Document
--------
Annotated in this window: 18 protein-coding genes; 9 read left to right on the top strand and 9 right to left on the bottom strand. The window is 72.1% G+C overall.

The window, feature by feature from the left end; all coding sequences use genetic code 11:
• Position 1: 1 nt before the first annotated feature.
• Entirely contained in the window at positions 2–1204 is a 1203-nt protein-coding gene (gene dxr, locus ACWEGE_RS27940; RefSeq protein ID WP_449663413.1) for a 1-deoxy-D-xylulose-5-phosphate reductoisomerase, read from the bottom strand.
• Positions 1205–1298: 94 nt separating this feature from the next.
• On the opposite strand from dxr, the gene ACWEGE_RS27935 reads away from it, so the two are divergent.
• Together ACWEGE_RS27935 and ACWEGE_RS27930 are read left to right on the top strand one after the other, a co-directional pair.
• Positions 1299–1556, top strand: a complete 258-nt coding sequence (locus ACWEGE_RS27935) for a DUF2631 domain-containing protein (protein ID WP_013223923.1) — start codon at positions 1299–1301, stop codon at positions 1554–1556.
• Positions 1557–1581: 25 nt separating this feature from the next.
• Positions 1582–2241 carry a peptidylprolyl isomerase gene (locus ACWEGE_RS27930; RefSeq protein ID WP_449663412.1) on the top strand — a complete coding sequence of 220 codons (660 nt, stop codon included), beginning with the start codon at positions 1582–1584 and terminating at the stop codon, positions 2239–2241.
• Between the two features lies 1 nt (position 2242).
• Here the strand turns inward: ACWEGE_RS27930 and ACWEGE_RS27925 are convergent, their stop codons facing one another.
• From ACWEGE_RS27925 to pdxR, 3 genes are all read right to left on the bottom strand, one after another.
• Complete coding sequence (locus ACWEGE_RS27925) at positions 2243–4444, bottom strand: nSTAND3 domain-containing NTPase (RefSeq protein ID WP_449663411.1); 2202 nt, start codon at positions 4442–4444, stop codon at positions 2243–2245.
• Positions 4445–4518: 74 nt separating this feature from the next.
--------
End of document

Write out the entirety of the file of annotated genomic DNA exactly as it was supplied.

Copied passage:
Annotated in this window: 18 protein-coding genes; 9 read left to right on the top strand and 9 right to left on the bottom strand. The window is 72.1% G+C overall.

The window, feature by feature from the left end; all coding sequences use genetic code 11:
• Position 1: 1 nt before the first annotated feature.
• Entirely contained in the window at positions 2–1204 is a 1203-nt protein-coding gene (gene dxr, locus ACWEGE_RS27940; RefSeq protein ID WP_449663413.1) for a 1-deoxy-D-xylulose-5-phosphate reductoisomerase, read from the bottom strand.
• Positions 1205–1298: 94 nt separating this feature from the next.
• On the opposite strand from dxr, the gene ACWEGE_RS27935 reads away from it, so the two are divergent.
• Together ACWEGE_RS27935 and ACWEGE_RS27930 are read left to right on the top strand one after the other, a co-directional pair.
• Positions 1299–1556, top strand: a complete 258-nt coding sequence (locus ACWEGE_RS27935) for a DUF2631 domain-containing protein (protein ID WP_013223923.1) — start codon at positions 1299–1301, stop codon at positions 1554–1556.
• Positions 1557–1581: 25 nt separating this feature from the next.
• Positions 1582–2241 carry a peptidylprolyl isomerase gene (locus ACWEGE_RS27930; RefSeq protein ID WP_449663412.1) on the top strand — a complete coding sequence of 220 codons (660 nt, stop codon included), beginning with the start codon at positions 1582–1584 and terminating at the stop codon, positions 2239–2241.
• Between the two features lies 1 nt (position 2242).
• Here the strand turns inward: ACWEGE_RS27930 and ACWEGE_RS27925 are convergent, their stop codons facing one another.
• From ACWEGE_RS27925 to pdxR, 3 genes are all read right to left on the bottom strand, one after another.
• Complete coding sequence (locus ACWEGE_RS27925) at positions 2243–4444, bottom strand: nSTAND3 domain-containing NTPase (RefSeq protein ID WP_449663411.1); 2202 nt, start codon at positions 4442–4444, stop codon at positions 2243–2245.
• Positions 4445–4518: 74 nt separating this feature from the next.